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International Journal of Reconfigurable Computing
Volume 2009, Article ID 541067, 12 pages
http://dx.doi.org/10.1155/2009/541067
Research Article

An ILP Formulation for the Task Graph Scheduling Problem Tailored to Bi-Dimensional Reconfigurable Architectures

1Politecnico di Milano, 20133 Milano, Italy
2Massachusetts Institute of Technology, Cambridge, MA 02139-4307, USA
3Northwestern University, Evanston, IL 60208, USA

Received 10 March 2009; Revised 25 June 2009; Accepted 30 September 2009

Academic Editor: Lionel Torres

Copyright © 2009 F. Redaelli et al. This is an open access article distributed under the Creative Commons Attribution License, which permits unrestricted use, distribution, and reproduction in any medium, provided the original work is properly cited.

Abstract

This work proposes an exact ILP formulation for the task scheduling problem on a 2D dynamically and partially reconfigurable architecture. Our approach takes physical constraints of the target device that is relevant for reconfiguration into account. Specifically, we consider the limited number of reconfigurators, which are used to reconfigure the device. This work also proposes a reconfiguration-aware heuristic scheduler, which exploits configuration prefetching, module reuse, and antifragmentation techniques. We experimented with a system employing two reconfigurators. This work also extends the ILP formulation for a HW/SW Codesign scenario. A heuristic scheduler for this extension has been developed too. These systems can be easily implemented using standard FPGAs. Our approach is able to improve the schedule quality by 8.76% on average (22.22% in the best case). Furthermore, our heuristic scheduler obtains the optimal schedule length in 60% of the considered cases. Our extended analysis demonstrated that HW/SW codesign can indeed lead to significantly better results. Our experiments show that by using our proposed HW/SW codesign method, the schedule length of applications can be reduced by a factor of 2 in the best case.

1. Introduction

Systems on a Chip (SoCs) have been evolving in complexity and composition in order to meet increasing performance demands and serve new application domains. Changing user requirements, new protocol and data-coding standards, and demands for support of a variety of different user applications require flexible hardware and software functionality long after the system has been manufactured. Inclusion of hardware reconfigurability addresses this need and allows a deeper exploration of the design space.

Nowadays, reconfigurable hardware systems, FPGAs in particular, are receiving significant attention. At first, they have been employed as a cheap means of prototyping and testing hardware solutions, while nowadays it is not uncommon to even directly deploy FPGA-based solutions. In this scenario, that can be termed Compile Time Reconfiguration [1], the configuration of the FPGA is loaded at the end of the design phase, and it remains the same throughout the whole application runtime. With the evolution of technology, it became possible to reconfigure the FPGA between different stages of its computation, since the induced time overhead could be considered acceptable. This process is called Run Time Reconfiguration (RTR) [1]. RTR is exploited by creating what has been termed virtual hardware [2, 3] following the concept of virtual memory in general computers. When an application bigger than the available FPGA area has to be executed, it can be partitioned in partitions that fit in that area and these will be executed into numerical order, from to , to obtain the correct result. This idea is called time partitioning, and has been studied extensively in literature (see [4, 5]). A further improvement in FPGA technology allows novel devices to reconfigure only a portion of its own area, leaving the rest unchanged. This can be done using partial reconfiguration bitstreams. The partial reconfiguration time depends on the FPGA logic that needs to be changed. When both these features are available, the FPGA is called partially dynamically reconfigurable.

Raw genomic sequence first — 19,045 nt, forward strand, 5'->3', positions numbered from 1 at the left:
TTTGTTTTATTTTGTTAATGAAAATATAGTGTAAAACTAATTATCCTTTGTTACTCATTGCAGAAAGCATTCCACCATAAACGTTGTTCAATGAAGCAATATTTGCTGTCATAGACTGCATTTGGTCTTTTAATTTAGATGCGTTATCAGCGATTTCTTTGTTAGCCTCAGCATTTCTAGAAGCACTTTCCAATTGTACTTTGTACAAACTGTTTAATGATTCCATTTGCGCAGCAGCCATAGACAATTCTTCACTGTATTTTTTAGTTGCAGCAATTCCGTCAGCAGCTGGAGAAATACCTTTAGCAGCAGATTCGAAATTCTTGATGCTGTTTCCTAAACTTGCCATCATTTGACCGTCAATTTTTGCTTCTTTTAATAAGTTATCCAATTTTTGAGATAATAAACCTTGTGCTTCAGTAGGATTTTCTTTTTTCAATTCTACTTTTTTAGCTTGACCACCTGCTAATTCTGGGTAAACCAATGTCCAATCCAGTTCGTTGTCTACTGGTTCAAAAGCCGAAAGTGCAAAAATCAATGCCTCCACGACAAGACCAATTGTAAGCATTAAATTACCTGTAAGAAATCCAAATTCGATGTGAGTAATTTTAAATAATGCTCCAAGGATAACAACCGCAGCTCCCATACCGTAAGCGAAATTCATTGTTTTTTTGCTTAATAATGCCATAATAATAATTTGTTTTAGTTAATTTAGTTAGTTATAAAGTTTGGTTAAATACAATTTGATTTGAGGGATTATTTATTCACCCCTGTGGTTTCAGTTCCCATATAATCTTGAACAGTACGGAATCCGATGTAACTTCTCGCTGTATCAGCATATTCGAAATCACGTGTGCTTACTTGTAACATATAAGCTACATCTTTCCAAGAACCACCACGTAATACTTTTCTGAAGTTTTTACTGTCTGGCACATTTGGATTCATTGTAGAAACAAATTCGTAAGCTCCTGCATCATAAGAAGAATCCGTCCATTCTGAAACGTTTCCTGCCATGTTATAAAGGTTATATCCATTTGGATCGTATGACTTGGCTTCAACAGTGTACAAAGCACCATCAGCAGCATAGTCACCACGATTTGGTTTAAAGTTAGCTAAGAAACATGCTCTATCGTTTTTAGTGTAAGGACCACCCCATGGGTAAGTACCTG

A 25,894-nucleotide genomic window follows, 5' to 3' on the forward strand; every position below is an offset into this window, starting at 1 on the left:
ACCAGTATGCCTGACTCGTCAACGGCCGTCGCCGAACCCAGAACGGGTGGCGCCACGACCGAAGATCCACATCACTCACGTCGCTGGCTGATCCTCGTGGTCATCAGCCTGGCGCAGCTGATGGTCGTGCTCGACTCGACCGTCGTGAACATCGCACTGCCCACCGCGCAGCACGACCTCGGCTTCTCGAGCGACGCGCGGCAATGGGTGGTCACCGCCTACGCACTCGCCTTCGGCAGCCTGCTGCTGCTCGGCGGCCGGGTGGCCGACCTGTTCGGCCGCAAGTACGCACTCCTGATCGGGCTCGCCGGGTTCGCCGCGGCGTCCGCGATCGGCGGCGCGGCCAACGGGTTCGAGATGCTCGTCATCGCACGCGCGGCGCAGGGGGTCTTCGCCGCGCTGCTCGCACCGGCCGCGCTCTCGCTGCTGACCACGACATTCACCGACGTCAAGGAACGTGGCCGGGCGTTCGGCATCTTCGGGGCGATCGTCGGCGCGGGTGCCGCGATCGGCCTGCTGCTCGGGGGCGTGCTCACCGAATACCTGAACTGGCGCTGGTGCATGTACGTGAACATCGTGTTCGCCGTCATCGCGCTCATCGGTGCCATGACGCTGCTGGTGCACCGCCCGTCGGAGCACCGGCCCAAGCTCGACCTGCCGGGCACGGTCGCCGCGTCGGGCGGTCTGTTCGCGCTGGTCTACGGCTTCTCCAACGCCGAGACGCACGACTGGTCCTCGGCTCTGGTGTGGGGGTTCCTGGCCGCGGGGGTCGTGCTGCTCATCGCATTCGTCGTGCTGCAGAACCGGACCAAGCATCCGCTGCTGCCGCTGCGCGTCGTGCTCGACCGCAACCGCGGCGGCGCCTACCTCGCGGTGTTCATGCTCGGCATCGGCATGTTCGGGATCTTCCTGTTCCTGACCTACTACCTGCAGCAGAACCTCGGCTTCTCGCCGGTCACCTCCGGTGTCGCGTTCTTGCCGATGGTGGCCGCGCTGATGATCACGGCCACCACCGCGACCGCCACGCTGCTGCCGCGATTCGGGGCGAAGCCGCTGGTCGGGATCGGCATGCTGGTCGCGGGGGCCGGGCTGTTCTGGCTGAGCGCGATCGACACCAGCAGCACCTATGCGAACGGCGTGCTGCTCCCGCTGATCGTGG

However, this scenario turns the conventional embedded design problem into a more complex one, where the reconfiguration of hardware is an additional explicit dimension in the design of the system. Therefore, in order to harvest the true benefit from a system which employs dynamically reconfigurable hardware, existing approaches pursue the best trade-off between hardware acceleration, communication cost, dynamic reconfiguration overhead, and system flexibility. In these existing approaches the emphasis is placed on identifying computationally intensive tasks, also called kernels, and then maximizing performance by carrying over most of these tasks onto reconfigurable hardware. In this scenario, software mostly takes over the control dominated tasks. The performance model of the reconfigurable hardware is mainly defined by the degree of parallelism available in a given task and the amount of reconfiguration and communication cost that will be incurred. The performance model for software execution is on the other hand static and does not become affected by external factors. Starting from [6], HW/SW codesign researchers try to provide both analysis and synthesis methods specific for new architectures. Classical HW/SW Codesign techniques need to be improved to design reconfigurable architectures, because of a new degree of freedom. This new freedom resides in the design flow: the system can now dynamically modify the functionalities performed on the reconfigurable device. The second aim of this work is to present a model of the problem of scheduling a task graph onto a partially dynamically reconfigurable FPGA, taking into account the possibility of having both software and configurable hardware executions. The novelty of this work resides in the considered architectural model: Figure 1 shows the model. There is a processor and a reconfigurable part, each one with its own memory. The architecture is absolutely general and can be used also for a non-FPGA scenario. Furthermore, in an FPGA scenario, the processor can be within the FPGA or outside the device. What is really effective is that it has to be connected to the reconfigurable part with a channel. The channel is modeled as a bidirectional bus. Once this structure is ensured, the developed model works. With this architecture, when a hardware task needs data from the processor memory there is a latency due to this transfer.